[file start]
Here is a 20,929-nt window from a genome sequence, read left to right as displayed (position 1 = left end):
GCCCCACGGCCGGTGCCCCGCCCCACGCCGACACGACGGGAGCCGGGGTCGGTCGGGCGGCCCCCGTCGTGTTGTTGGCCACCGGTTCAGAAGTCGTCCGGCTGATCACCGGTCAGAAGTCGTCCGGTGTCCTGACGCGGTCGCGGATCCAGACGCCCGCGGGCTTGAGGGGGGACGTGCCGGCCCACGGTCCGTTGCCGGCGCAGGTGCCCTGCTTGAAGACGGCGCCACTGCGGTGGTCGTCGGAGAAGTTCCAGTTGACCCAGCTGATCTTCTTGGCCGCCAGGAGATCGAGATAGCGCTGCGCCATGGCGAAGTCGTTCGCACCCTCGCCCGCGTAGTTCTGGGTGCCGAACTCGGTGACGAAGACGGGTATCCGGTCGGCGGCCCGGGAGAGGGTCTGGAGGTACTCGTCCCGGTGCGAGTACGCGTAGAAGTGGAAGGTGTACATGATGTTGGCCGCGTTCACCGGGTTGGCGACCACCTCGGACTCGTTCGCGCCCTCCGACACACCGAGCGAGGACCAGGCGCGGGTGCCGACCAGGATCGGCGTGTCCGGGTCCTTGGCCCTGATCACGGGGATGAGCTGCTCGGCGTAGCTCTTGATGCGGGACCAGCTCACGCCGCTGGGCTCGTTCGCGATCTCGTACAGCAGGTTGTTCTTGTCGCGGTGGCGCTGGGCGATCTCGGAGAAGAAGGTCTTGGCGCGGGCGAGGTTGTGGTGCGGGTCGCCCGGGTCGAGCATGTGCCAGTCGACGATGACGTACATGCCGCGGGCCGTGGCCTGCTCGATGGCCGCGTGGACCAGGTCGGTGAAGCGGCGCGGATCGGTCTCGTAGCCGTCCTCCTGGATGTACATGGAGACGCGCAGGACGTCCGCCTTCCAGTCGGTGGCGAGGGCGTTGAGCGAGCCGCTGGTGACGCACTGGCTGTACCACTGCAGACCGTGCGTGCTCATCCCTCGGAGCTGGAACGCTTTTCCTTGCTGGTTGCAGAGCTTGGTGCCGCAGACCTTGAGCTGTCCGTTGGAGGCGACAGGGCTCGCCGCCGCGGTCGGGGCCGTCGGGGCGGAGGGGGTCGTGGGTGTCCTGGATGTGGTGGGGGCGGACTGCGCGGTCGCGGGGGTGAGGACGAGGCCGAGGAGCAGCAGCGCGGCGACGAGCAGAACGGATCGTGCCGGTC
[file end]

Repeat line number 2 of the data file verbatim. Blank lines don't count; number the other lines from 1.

GCCCCACGGCCGGTGCCCCGCCCCACGCCGACACGACGGGAGCCGGGGTCGGTCGGGCGGCCCCCGTCGTGTTGTTGGCCACCGGTTCAGAAGTCGTCCGGCTGATCACCGGTCAGAAGTCGTCCGGTGTCCTGACGCGGTCGCGGATCCAGACGCCCGCGGGCTTGAGGGGGGACGTGCCGGCCCACGGTCCGTTGCCGGCGCAGGTGCCCTGCTTGAAGACGGCGCCACTGCGGTGGTCGTCGGAGAAGTTCCAGTTGACCCAGCTGATCTTCTTGGCCGCCAGGAGATCGAGATAGCGCTGCGCCATGGCGAAGTCGTTCGCACCCTCGCCCGCGTAGTTCTGGGTGCCGAACTCGGTGACGAAGACGGGTATCCGGTCGGCGGCCCGGGAGAGGGTCTGGAGGTACTCGTCCCGGTGCGAGTACGCGTAGAAGTGGAAGGTGTACATGATGTTGGCCGCGTTCACCGGGTTGGCGACCACCTCGGACTCGTTCGCGCCCTCCGACACACCGAGCGAGGACCAGGCGCGGGTGCCGACCAGGATCGGCGTGTCCGGGTCCTTGGCCCTGATCACGGGGATGAGCTGCTCGGCGTAGCTCTTGATGCGGGACCAGCTCACGCCGCTGGGCTCGTTCGCGATCTCGTACAGCAGGTTGTTCTTGTCGCGGTGGCGCTGGGCGATCTCGGAGAAGAAGGTCTTGGCGCGGGCGAGGTTGTGGTGCGGGTCGCCCGGGTCGAGCATGTGCCAGTCGACGATGACGTACATGCCGCGGGCCGTGGCCTGCTCGATGGCCGCGTGGACCAGGTCGGTGAAGCGGCGCGGATCGGTCTCGTAGCCGTCCTCCTGGATGTACATGGAGACGCGCAGGACGTCCGCCTTCCAGTCGGTGGCGAGGGCGTTGAGCGAGCCGCTGGTGACGCACTGGCTGTACCACTGCAGACCGTGCGTGCTCATCCCTCGGAGCTGGAACGCTTTTCCTTGCTGGTTGCAGAGCTTGGTGCCGCAGACCTTGAGCTGTCCGTTGGAGGCGACAGGGCTCGCCGCCGCGGTCGGGGCCGTCGGGGCGGAGGGGGTCGTGGGTGTCCTGGATGTGGTGGGGGCGGACTGCGCGGTCGCGGGGGTGAGGACGAGGCCGAGGAGCAGCAGCGCGGCGACGAGCAGAACGGATCGTGCCGGTC